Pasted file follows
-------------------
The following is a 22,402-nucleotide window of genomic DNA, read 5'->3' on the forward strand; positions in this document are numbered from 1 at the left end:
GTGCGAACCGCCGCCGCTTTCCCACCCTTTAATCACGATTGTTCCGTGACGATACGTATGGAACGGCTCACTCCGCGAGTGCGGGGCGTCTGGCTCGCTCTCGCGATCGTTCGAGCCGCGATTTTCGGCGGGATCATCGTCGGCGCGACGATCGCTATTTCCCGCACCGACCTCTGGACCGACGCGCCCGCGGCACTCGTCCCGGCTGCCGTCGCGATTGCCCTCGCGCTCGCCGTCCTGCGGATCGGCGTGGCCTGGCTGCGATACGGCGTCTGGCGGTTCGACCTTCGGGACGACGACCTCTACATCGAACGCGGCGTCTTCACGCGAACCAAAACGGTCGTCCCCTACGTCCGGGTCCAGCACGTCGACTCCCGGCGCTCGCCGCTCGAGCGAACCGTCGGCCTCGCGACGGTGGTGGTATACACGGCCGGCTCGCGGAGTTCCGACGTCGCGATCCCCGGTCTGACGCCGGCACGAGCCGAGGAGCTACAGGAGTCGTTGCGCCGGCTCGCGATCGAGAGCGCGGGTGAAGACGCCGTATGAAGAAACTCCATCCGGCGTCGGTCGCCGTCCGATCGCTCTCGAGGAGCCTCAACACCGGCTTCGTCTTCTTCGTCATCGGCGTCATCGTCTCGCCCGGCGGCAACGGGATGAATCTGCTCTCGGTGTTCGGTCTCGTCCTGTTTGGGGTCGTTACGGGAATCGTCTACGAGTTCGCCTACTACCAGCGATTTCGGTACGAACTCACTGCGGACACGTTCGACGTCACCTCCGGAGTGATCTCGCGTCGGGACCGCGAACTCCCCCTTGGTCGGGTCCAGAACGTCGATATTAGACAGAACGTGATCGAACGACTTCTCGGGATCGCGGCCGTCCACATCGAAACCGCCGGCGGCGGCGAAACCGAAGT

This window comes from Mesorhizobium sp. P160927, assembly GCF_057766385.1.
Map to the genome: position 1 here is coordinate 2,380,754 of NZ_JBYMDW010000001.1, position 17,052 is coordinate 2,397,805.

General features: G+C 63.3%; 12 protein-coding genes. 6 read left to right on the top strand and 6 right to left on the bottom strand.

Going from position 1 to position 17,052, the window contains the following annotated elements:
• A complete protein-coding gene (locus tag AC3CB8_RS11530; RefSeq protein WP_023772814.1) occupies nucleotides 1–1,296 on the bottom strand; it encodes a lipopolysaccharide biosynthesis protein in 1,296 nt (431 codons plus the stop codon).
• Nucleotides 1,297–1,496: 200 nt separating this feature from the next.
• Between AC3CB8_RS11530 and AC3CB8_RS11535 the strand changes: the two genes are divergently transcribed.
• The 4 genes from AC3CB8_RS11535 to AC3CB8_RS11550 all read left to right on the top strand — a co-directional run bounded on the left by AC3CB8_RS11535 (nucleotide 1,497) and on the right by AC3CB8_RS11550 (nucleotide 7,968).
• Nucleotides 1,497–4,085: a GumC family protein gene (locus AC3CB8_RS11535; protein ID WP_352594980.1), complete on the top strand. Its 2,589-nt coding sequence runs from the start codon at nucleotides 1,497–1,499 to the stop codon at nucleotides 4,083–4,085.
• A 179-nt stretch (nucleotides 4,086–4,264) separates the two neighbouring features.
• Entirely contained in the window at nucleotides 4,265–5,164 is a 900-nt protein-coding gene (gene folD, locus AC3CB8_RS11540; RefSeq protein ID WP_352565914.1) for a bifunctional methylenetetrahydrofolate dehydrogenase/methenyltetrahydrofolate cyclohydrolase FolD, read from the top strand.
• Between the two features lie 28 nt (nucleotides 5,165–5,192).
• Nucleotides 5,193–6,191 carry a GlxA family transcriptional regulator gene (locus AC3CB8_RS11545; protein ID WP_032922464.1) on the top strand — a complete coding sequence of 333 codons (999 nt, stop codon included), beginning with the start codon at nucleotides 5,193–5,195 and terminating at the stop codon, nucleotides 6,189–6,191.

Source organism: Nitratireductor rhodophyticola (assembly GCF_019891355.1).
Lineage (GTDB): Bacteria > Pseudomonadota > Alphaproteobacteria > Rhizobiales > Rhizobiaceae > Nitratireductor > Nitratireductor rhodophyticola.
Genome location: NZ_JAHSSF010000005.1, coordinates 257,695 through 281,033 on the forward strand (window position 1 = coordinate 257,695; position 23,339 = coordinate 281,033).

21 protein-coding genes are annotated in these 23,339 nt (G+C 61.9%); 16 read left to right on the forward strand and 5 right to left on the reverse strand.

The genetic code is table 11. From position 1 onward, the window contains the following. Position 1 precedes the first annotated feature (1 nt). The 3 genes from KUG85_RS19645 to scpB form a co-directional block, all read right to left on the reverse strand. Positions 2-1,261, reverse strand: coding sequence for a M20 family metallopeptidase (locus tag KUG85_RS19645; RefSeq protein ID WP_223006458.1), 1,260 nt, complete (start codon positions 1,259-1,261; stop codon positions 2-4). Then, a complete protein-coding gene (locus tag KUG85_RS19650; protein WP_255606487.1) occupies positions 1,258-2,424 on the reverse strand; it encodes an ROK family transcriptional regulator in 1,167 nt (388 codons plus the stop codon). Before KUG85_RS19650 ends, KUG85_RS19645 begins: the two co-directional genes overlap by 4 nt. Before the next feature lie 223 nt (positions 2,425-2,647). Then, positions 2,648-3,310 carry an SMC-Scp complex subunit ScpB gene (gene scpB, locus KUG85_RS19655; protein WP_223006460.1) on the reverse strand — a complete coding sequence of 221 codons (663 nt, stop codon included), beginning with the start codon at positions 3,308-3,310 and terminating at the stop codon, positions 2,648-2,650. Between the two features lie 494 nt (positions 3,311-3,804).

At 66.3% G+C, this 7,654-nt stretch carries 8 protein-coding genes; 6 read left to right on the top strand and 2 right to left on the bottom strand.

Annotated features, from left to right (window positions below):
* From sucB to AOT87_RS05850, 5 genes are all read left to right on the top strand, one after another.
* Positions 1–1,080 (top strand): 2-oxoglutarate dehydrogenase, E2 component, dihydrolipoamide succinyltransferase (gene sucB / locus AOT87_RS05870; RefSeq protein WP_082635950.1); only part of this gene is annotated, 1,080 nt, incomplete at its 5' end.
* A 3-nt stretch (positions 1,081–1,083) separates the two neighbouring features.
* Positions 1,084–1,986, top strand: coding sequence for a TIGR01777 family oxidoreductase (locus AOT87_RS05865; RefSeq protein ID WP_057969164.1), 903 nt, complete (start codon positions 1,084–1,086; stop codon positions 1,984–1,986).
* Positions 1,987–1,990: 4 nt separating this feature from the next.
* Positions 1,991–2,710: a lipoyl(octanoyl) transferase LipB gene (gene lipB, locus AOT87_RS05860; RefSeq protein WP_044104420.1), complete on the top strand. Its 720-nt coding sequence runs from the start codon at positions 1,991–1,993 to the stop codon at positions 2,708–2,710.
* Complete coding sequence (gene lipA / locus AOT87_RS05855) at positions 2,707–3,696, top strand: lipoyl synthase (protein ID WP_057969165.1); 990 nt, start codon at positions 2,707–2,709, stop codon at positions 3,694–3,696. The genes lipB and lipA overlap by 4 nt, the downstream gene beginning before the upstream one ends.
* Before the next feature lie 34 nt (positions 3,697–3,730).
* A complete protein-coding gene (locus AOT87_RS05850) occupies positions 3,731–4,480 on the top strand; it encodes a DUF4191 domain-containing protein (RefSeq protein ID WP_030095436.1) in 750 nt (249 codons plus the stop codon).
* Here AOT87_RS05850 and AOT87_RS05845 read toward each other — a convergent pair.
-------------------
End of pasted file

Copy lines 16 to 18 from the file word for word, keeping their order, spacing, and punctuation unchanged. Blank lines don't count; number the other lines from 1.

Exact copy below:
Source organism: Nitratireductor rhodophyticola (assembly GCF_019891355.1).
Lineage (GTDB): Bacteria > Pseudomonadota > Alphaproteobacteria > Rhizobiales > Rhizobiaceae > Nitratireductor > Nitratireductor rhodophyticola.
Genome location: NZ_JAHSSF010000005.1, coordinates 257,695 through 281,033 on the forward strand (window position 1 = coordinate 257,695; position 23,339 = coordinate 281,033).